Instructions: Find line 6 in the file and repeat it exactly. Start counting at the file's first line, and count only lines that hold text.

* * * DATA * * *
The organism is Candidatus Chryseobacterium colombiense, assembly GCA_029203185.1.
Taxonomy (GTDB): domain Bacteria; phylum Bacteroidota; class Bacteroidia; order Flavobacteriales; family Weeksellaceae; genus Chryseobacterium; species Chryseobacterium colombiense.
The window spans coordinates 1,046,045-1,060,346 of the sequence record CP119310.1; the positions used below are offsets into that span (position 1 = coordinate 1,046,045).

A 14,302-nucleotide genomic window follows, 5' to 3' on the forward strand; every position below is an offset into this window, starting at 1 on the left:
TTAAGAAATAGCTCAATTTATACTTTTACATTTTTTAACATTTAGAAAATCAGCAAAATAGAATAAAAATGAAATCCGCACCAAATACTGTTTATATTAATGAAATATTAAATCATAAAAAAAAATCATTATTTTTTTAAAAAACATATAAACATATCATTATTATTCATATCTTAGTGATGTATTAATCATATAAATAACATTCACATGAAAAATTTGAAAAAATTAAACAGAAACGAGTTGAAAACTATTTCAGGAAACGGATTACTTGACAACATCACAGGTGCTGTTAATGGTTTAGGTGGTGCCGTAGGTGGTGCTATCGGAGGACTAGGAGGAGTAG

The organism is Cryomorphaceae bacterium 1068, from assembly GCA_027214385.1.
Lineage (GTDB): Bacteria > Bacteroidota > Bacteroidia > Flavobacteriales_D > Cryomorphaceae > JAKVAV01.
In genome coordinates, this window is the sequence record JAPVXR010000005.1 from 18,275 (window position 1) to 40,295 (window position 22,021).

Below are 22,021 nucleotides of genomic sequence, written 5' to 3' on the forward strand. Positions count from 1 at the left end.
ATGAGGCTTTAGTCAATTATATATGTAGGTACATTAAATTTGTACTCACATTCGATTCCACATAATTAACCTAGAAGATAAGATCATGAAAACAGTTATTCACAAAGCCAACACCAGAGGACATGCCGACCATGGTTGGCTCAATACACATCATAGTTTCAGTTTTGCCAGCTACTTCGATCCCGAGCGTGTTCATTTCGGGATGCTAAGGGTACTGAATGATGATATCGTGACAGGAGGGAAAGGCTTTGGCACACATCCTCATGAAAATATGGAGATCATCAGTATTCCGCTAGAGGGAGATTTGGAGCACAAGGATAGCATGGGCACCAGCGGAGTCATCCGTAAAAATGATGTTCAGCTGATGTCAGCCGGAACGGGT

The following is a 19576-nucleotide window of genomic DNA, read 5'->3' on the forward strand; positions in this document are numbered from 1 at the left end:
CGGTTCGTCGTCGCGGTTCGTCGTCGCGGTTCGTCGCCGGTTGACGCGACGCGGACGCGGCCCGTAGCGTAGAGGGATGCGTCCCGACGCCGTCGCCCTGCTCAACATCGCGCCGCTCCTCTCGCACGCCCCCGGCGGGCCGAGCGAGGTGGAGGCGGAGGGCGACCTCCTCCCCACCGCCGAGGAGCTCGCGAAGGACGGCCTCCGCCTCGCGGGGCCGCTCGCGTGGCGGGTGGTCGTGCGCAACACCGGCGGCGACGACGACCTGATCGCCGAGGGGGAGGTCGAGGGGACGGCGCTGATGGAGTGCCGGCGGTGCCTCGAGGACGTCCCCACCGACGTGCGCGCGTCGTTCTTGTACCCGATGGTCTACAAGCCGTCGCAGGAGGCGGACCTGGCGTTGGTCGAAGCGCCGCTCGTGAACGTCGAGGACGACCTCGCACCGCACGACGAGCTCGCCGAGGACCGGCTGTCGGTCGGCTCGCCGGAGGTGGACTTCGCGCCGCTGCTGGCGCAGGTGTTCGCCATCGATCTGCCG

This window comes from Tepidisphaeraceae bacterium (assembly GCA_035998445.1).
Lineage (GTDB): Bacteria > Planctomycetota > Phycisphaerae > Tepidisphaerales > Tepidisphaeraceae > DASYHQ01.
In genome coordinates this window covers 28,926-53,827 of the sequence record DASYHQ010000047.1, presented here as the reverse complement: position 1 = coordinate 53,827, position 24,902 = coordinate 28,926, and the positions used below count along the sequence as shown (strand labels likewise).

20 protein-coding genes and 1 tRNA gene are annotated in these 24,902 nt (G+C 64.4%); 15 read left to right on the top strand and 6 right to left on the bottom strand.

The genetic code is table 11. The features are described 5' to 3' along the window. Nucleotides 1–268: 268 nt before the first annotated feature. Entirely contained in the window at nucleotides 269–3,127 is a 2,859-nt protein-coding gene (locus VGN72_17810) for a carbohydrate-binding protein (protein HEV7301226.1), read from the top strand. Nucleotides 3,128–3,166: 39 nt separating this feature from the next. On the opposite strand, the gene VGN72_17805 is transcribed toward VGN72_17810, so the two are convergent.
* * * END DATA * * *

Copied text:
The organism is Cryomorphaceae bacterium 1068, from assembly GCA_027214385.1.